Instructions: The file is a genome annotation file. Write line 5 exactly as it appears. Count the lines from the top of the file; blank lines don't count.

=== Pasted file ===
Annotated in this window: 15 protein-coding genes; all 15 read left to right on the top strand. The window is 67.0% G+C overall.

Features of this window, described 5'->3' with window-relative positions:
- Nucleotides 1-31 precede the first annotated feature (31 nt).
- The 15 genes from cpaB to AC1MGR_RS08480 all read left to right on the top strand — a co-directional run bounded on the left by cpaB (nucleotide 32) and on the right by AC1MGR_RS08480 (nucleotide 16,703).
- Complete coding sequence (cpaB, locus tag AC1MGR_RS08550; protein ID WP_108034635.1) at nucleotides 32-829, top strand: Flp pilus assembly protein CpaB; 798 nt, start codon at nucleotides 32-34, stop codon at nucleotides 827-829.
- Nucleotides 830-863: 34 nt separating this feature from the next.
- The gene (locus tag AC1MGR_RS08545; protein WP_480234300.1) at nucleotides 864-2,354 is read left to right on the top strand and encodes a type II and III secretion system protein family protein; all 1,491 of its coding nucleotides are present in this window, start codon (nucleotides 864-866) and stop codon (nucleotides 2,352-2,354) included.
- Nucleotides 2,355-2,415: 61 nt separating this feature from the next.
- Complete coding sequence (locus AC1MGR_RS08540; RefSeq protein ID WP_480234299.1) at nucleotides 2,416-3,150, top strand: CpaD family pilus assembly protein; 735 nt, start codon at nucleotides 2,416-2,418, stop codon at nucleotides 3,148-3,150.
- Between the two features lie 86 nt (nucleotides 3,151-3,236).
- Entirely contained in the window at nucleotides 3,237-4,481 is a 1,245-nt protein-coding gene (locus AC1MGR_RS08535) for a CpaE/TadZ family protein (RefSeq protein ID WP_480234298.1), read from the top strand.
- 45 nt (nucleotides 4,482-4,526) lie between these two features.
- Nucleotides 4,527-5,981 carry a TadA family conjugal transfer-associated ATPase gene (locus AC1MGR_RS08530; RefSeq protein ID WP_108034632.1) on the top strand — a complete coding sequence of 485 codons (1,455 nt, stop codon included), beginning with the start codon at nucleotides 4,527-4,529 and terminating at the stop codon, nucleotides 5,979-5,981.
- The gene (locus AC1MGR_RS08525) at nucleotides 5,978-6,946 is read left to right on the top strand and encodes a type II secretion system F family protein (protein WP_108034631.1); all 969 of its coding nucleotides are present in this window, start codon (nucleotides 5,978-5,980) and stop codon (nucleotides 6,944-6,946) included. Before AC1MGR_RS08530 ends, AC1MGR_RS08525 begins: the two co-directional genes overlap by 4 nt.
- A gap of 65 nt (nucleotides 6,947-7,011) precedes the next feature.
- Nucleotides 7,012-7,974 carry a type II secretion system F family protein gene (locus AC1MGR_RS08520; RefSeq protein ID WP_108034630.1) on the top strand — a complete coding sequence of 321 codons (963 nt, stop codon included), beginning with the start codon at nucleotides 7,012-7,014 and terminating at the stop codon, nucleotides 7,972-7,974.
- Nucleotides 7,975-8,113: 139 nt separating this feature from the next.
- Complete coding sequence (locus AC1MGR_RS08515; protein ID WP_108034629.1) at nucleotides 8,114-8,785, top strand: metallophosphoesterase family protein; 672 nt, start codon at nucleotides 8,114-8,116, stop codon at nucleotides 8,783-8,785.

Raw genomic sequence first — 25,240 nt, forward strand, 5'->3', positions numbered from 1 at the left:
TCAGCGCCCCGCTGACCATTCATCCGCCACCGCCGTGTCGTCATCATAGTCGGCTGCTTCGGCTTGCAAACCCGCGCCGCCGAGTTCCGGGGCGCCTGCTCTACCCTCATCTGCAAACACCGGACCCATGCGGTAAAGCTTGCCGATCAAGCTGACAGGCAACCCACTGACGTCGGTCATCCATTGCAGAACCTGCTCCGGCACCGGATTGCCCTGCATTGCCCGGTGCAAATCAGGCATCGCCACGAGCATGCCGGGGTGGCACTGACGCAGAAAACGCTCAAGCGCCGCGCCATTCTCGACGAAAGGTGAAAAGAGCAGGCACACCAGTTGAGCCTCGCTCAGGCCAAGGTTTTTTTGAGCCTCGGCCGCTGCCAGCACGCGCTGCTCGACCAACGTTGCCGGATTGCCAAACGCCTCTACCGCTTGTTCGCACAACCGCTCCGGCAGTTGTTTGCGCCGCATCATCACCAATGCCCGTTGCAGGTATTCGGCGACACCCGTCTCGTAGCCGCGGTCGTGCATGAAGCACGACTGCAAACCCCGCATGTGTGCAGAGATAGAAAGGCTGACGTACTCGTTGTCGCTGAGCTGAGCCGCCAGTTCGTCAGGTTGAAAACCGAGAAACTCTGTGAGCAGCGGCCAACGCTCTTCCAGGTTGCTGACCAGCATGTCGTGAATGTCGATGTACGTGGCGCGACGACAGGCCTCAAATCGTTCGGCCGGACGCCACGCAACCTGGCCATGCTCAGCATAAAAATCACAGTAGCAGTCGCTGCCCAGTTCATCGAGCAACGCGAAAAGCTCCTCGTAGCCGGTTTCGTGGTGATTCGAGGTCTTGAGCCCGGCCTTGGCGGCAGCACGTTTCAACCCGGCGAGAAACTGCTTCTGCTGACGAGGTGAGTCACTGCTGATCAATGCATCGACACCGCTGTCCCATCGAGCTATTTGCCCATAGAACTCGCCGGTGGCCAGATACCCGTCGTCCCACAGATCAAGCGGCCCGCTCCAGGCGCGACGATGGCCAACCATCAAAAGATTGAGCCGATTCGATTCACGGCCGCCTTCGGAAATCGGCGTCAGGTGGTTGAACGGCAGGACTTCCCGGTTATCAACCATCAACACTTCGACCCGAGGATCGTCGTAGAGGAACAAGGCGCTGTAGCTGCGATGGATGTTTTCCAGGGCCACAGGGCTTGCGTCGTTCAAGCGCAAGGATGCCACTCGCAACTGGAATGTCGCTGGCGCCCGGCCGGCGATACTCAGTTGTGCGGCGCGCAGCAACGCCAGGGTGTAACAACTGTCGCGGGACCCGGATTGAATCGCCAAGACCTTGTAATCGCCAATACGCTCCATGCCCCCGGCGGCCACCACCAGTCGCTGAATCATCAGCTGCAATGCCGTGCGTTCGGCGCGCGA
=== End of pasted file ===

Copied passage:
- Complete coding sequence (cpaB, locus tag AC1MGR_RS08550; protein ID WP_108034635.1) at nucleotides 32-829, top strand: Flp pilus assembly protein CpaB; 798 nt, start codon at nucleotides 32-34, stop codon at nucleotides 827-829.